Andrássy Palace

Tiszadob, Hungary

Hungarian aristocratic family, Andrassy, has been known for its lavish lifestyle. The Andrassy Palace was built in the second half of the 19th century. With multiple towers, and neo-gothic, romantic style, it resembles the French castles in the valley of the Loire. Behind the building, a well-kept English park pleases the eye, hosting concerts during the first half of August annually. The musical series are named Piano Celebration in the East. The castle itself now serves as a children's home.

References:

Comments

Your name

Website (optional)



Details

Founded: 19th century
Category: Palaces, manors and town halls in Hungary

More Information

dailynewshungary.com

Rating

4.6/5 (based on Google user reviews)

User Reviews

Andras Tamas (2 years ago)
Very nice, well documented guide
Marian Harustak (2 years ago)
Possibly ok for locals, but completely unprepared for international visitors.
Ferenc Szabolcs Elek (2 years ago)
Awesome palace. Nice renovation, and it's not done yet, which is good news.
Tamás Szüts (2 years ago)
A very big and pretty castle. The inside of the building was very new and beautiful. There was many old and pretty furnishings inside the building. There is a big and lovely garden around the building. There is a Café with a small selection of food and drinks.
Marton Regőczi (2 years ago)
One of the most beautiful palace in Hungry
Powered by Google

Featured Historic Landmarks, Sites & Buildings

Historic Site of the week

Hagios Demetrios

The Church of Saint Demetrius, or Hagios Demetrios, is the main sanctuary dedicated to Saint Demetrius, the patron saint of Thessaloniki. It is part of the site Palaeochristian and Byzantine Monuments of Thessaloniki on the list of World Heritage Sites by UNESCO since 1988.

The first church on the spot was constructed in the early 4th century AD, replacing a Roman bath. A century later, a prefect named Leontios replaced the small oratory with a larger, three-aisled basilica. Repeatedly gutted by fires, the church eventually was reconstructed as a five-aisled basilica in 629–634. This was the surviving form of the church much as it is today. The most important shrine in the city, it was probably larger than the local cathedral. The historic location of the latter is now unknown.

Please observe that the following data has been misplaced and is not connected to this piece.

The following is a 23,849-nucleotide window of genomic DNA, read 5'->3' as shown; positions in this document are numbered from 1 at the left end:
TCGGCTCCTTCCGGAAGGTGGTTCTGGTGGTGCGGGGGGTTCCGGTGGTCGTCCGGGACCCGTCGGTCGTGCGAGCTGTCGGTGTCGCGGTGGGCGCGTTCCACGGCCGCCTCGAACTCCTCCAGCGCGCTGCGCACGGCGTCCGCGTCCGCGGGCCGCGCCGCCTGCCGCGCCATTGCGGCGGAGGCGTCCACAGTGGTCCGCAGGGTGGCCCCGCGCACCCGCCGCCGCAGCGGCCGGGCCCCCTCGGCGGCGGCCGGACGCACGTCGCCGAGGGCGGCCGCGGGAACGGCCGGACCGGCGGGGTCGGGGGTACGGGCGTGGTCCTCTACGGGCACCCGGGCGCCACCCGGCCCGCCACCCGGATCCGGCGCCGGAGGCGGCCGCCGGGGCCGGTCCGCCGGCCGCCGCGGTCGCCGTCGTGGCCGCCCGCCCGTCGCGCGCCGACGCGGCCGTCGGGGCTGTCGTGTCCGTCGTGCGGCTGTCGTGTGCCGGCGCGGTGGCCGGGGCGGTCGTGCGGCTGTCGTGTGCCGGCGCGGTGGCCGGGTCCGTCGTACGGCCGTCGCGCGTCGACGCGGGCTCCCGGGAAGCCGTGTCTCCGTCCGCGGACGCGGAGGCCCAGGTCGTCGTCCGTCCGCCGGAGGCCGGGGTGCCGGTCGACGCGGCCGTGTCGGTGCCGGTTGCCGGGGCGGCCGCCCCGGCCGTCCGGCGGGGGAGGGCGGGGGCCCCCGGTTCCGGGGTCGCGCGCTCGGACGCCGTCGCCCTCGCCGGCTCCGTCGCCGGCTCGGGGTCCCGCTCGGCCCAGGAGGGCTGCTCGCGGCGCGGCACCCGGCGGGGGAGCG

The church had an unusual shrine called the ciborium, a hexagonal, roofed structure at one side of the nave. It was made of or covered with silver. The structure had doors and inside was a couch or bed. Unusually, it did not hold any physical relics of the saint. The ciborium seems to have been a symbolic tomb. It was rebuilt at least once.

The basilica is famous for six extant mosaic panels, dated to the period between the latest reconstruction and the inauguration of the Byzantine Iconoclasm in 730. These mosaics depict St. Demetrius with officials responsible for the restoration of the church (called the founders, ktetors) and with children. An inscription below one of the images glorifies heaven for saving the people of Thessalonica from a pagan Slavic raid in 615.

Thessaloniki became part of the Ottoman Empire in 1430. About 60 years later, during the reign of Bayezid II, the church was converted into a mosque, known as the Kasımiye Camii after the local Ottoman mayor, Cezeri Kasım Pasha. The symbolic tomb however was kept open for Christian veneration. Other magnificent mosaics, recorded as covering the church interior, were lost either during the four centuries when it functioned as a mosque (1493–1912) or in the Great Thessaloniki Fire of 1917 that destroyed much of the city. It also destroyed the roof and upper walls of the church. Black-and-white photographs and good watercolour versions give an idea of the early Byzantine craftsmanship lost during the fire.

Following the Great Fire of 1917, it took decades to restore the church. Tombstones from the city"s Jewish cemetery - destroyed by the Greek and Nazi German authorities - were used as building materials in these restoration efforts in the 1940s. Archeological excavations conducted in the 1930s and 1940s revealed interesting artifacts that may be seen in a museum situated inside the church"s crypt. The excavations also uncovered the ruins of a Roman bath, where St. Demetrius was said to have been held prisoner and executed. A Roman well was also discovered. Scholars believe this is where soldiers dropped the body of St. Demetrius after his execution. After restoration, the church was reconsecrated in 1949.